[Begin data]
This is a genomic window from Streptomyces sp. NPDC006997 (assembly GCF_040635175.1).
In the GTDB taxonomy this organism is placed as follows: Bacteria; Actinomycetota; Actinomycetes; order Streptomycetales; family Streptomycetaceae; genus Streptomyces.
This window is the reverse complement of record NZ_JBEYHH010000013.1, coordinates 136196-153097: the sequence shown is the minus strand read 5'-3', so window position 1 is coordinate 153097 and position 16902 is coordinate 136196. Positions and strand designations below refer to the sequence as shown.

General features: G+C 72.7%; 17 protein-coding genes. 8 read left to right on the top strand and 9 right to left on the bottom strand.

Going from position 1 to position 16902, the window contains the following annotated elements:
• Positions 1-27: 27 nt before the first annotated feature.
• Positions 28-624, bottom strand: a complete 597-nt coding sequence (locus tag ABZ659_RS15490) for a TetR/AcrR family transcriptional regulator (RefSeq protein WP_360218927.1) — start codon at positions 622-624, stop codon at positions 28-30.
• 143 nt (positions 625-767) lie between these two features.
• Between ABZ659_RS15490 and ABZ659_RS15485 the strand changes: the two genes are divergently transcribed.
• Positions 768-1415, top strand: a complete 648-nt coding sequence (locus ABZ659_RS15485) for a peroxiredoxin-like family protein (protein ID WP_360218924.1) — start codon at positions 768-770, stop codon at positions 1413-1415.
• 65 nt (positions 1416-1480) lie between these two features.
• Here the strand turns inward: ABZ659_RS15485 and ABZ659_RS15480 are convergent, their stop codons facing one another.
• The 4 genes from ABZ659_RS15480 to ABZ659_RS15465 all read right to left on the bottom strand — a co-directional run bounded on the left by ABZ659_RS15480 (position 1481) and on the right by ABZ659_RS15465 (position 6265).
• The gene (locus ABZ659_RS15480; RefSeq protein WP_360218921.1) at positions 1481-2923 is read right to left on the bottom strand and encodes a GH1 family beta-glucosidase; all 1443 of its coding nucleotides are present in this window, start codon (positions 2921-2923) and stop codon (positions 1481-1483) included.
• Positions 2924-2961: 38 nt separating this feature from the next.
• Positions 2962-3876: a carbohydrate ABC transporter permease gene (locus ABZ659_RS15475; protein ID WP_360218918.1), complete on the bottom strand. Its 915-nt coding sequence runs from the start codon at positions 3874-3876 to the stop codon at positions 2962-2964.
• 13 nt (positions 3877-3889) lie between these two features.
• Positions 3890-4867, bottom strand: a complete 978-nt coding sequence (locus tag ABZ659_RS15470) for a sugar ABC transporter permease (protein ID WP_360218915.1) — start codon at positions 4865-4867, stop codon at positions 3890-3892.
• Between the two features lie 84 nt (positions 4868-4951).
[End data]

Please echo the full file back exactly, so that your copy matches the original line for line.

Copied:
This is a genomic window from Streptomyces sp. NPDC006997 (assembly GCF_040635175.1).
In the GTDB taxonomy this organism is placed as follows: Bacteria; Actinomycetota; Actinomycetes; order Streptomycetales; family Streptomycetaceae; genus Streptomyces.
This window is the reverse complement of record NZ_JBEYHH010000013.1, coordinates 136196-153097: the sequence shown is the minus strand read 5'-3', so window position 1 is coordinate 153097 and position 16902 is coordinate 136196. Positions and strand designations below refer to the sequence as shown.

General features: G+C 72.7%; 17 protein-coding genes. 8 read left to right on the top strand and 9 right to left on the bottom strand.

Going from position 1 to position 16902, the window contains the following annotated elements:
• Positions 1-27: 27 nt before the first annotated feature.
• Positions 28-624, bottom strand: a complete 597-nt coding sequence (locus tag ABZ659_RS15490) for a TetR/AcrR family transcriptional regulator (RefSeq protein WP_360218927.1) — start codon at positions 622-624, stop codon at positions 28-30.
• 143 nt (positions 625-767) lie between these two features.
• Between ABZ659_RS15490 and ABZ659_RS15485 the strand changes: the two genes are divergently transcribed.
• Positions 768-1415, top strand: a complete 648-nt coding sequence (locus ABZ659_RS15485) for a peroxiredoxin-like family protein (protein ID WP_360218924.1) — start codon at positions 768-770, stop codon at positions 1413-1415.
• 65 nt (positions 1416-1480) lie between these two features.
• Here the strand turns inward: ABZ659_RS15485 and ABZ659_RS15480 are convergent, their stop codons facing one another.
• The 4 genes from ABZ659_RS15480 to ABZ659_RS15465 all read right to left on the bottom strand — a co-directional run bounded on the left by ABZ659_RS15480 (position 1481) and on the right by ABZ659_RS15465 (position 6265).
• The gene (locus ABZ659_RS15480; RefSeq protein WP_360218921.1) at positions 1481-2923 is read right to left on the bottom strand and encodes a GH1 family beta-glucosidase; all 1443 of its coding nucleotides are present in this window, start codon (positions 2921-2923) and stop codon (positions 1481-1483) included.
• Positions 2924-2961: 38 nt separating this feature from the next.
• Positions 2962-3876: a carbohydrate ABC transporter permease gene (locus ABZ659_RS15475; protein ID WP_360218918.1), complete on the bottom strand. Its 915-nt coding sequence runs from the start codon at positions 3874-3876 to the stop codon at positions 2962-2964.
• 13 nt (positions 3877-3889) lie between these two features.
• Positions 3890-4867, bottom strand: a complete 978-nt coding sequence (locus tag ABZ659_RS15470) for a sugar ABC transporter permease (protein ID WP_360218915.1) — start codon at positions 4865-4867, stop codon at positions 3890-3892.
• Between the two features lie 84 nt (positions 4868-4951).